From the Tallahassee Democrat
AMELIA ISLAND – The gloves came off at Amelia Island.
A day after Tallahassee Chamber leaders pledged to be more vocal and visible in the issues of the day and elections, State Attorney Jack Campbell took the podium at the annual conference and dropped a bomb that will echo all the way to the 2022 local elections.
“We need Jeremy Matlow out of office,” Campbell said to loud applause. “I’m tired of him questioning the integrity of the Chamber” and others.
Campbell built up to the moment by theming his speech on a quote by the ancient Greek philosopher Plato: “The price of apathy towards public affairs is to be ruled by evil men.”
He delivered the fiery criticism of the outspoken commissioner to the more than 200 gathered during the COVID pandemic at scattered tables and chairs across two separate rooms.
He began by hailing the service of past and current city, county and community leaders.
“But somehow the good people of our community have fallen under attack by evil men, and it needs to stop now,” he said.
It’s “silly to listen to a pizza maker about criminal justice policy,” Campbell said. We must stand up to the “evil men and their 12 trolls on Twitter,” he continued.
Matlow is a co-founder in the Gaines Street Pies pizza empire and the Wilbury.
Moments after the conference ended Sunday, Matlow texted a statement to the Democrat that he believed in “civil policy discussions.” He characterized Campbell’s comments as an “angry, personal attack.”
“Elections are one year away and there will be plenty of time to get into that,” he wrote.
He called the conference “a taxpayer-subsidized out of town retreat,” noting that the event is sponsored by the Tallahassee-Leon Office of Economic Development and that funds are expended for county and city employees to attend.
“There is a long history of blurred lines between business leaders, politics, and official city business and it needs to stop,” he wrote. “I’ll continue to do my job, which is to represent the best interest of the people of Tallahassee.”
Matlow, elected in 2018, ignited a verbal war with the Chamber after he penned a Democrat column saying business leaders had turned a blind eye to public corruption. He also decried the optics of the conference meeting during the trial of businessman J.T. Burnette, who was found guilty on five of nine counts on Friday. The Chamber responded by slapping Matlow with that organization’s first censure in its history.
‘Ignorant anti-cop’ sentiment and a commitment to public safety
Campbell had joined Tallahassee Police Chief Lawrence Revell for a morning discussion titled a “Community Commitment to Safety.” Throughout the conference, Chamber and community leaders drew a bright line linking the lack of jobs and economic growth with a stubbornly high crime rate in the capital city.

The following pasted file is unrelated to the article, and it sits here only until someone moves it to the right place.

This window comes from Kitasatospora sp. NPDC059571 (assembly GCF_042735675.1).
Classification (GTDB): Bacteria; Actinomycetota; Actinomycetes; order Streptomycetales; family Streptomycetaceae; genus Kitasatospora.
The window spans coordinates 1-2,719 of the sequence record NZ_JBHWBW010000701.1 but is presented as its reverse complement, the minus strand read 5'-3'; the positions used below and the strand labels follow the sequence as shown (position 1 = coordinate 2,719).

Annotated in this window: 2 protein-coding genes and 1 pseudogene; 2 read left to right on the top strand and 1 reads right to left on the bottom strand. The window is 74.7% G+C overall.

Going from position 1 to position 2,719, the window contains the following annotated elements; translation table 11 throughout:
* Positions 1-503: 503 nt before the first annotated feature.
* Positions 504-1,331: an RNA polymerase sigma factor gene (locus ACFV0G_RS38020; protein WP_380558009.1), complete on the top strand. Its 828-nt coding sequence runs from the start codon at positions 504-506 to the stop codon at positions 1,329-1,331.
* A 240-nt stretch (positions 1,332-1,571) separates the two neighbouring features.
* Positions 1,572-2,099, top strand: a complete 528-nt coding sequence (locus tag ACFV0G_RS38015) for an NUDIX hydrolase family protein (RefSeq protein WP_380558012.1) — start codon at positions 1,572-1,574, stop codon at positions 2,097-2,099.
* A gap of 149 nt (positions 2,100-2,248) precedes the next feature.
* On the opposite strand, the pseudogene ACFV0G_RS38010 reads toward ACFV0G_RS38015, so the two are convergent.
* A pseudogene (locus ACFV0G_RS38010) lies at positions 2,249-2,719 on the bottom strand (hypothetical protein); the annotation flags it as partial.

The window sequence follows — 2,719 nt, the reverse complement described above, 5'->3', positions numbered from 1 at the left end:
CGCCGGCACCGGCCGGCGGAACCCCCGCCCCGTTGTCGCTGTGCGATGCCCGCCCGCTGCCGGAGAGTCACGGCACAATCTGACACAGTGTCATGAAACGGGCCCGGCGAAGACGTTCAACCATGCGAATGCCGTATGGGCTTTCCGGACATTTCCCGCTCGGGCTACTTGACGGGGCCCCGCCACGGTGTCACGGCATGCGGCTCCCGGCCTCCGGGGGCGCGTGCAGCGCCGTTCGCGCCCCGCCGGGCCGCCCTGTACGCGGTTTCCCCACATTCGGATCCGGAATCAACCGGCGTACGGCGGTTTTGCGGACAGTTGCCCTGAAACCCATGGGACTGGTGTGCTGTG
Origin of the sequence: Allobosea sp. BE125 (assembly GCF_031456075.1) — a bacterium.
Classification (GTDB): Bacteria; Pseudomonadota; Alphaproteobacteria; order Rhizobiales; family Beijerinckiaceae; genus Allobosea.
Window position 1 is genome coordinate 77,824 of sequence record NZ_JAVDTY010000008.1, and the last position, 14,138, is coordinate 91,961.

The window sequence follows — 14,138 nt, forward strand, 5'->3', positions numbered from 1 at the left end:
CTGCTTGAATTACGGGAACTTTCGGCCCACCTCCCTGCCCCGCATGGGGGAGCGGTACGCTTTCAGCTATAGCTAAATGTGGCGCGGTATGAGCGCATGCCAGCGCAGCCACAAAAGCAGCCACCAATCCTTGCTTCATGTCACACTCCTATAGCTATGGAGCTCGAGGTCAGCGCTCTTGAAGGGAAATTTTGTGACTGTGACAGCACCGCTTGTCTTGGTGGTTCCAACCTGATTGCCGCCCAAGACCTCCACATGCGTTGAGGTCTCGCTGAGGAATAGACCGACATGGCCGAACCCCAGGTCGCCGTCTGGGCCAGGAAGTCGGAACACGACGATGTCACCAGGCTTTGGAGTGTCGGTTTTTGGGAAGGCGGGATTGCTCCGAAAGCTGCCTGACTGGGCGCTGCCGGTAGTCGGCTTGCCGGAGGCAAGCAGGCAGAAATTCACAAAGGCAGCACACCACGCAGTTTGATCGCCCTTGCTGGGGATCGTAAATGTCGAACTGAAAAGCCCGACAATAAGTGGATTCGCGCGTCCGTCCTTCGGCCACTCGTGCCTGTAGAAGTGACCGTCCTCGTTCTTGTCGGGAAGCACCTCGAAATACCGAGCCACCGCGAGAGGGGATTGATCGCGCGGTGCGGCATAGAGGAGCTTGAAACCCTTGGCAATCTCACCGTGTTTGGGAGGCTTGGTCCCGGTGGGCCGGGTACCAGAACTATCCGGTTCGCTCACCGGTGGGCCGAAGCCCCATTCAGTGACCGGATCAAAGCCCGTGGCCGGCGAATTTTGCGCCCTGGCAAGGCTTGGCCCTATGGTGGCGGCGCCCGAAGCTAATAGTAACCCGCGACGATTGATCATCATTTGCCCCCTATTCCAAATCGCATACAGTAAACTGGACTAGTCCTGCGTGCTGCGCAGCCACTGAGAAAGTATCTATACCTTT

Matlow has often found himself with Commissioner Jack Porter on the losing end of votes that have been framed as pivotal for the economic vitality of Tallahassee. Matlow has generally maintained that the projects failed to solicit enough community input or that the developments failed to provide for the “public good.”
In the session, Revell alluded to the divide with Matlow and Porter when he pointed to the support of conference attendees, city leaders and from “most of the commission.” Matlow and Porter have been vocal critics of TPD policy on use of force.
He said he is often frustrated by what he called an “ignorant anti-cop” sentiment from some in the public.
We hear “at every commission meeting from the same eight people and they’re not friendly to me or the commission,” Revell said. “We have been silent for too long. It’s time for us to stand up and let our voices be heard.”
He acknowledged that building trust in the community is his No. 1 priority and said he is committed to hard conversations needed to move things forward. He added that recently a waitress in a Tallahassee restaurant refused to serve officers because of their badge and uniform.
“I know the heart of each of these men and women who serve each day,” he said. “You have the finest officers in the country working in Tallahassee today.”
A later statement from Revell declined to disclose the name of the restaurant.
“We will not be disclosing the restaurant in this case, as they have historically been supportive of Law Enforcement,” Revell said. “Following the incident, the regional manager for that establishment came into town and apologized for what happened, additionally, the waitress was relieved of their duties. I didn’t intend to point a finger at any one establishment through my comments, but rather highlight what our officers are sometimes faced with in the same community they protect and serve.”
Right direction on crime but more to be done
Revell and Campbell said the city and county are moving in the right direction on crime, but there’s more work to be done.
After years with the dubious distinction of having the highest crime rate in the state, Revell pointed to the recent state crime statistics that ranked Tallahassee with the sixth highest crime rate in the st. In 2020, Leon County law enforcement agencies reported drops in every category of crime except for aggravated assault and murder, of which it saw a record number.
“There are three things that have changed in Tallahassee and I want to change it back,” Campbell told those gathered.
- “We need you to stand up and be heard,” he said, adding that citizens are needed to serve on jury duty and not call it in.
- Lock your car doors and lock up your guns. The Democrat reported that more than 120 guns were reported stolen from unlocked vehicles this year in Leon County and Tallahassee. “These guns are immediately going down to 32304 and … they are killing people.”
- Encourage witnesses of crime to speak out. Campbell noted that too often crimes and shootings are committed while large crowds are present but that people aren’t willing to come forward and speak with police.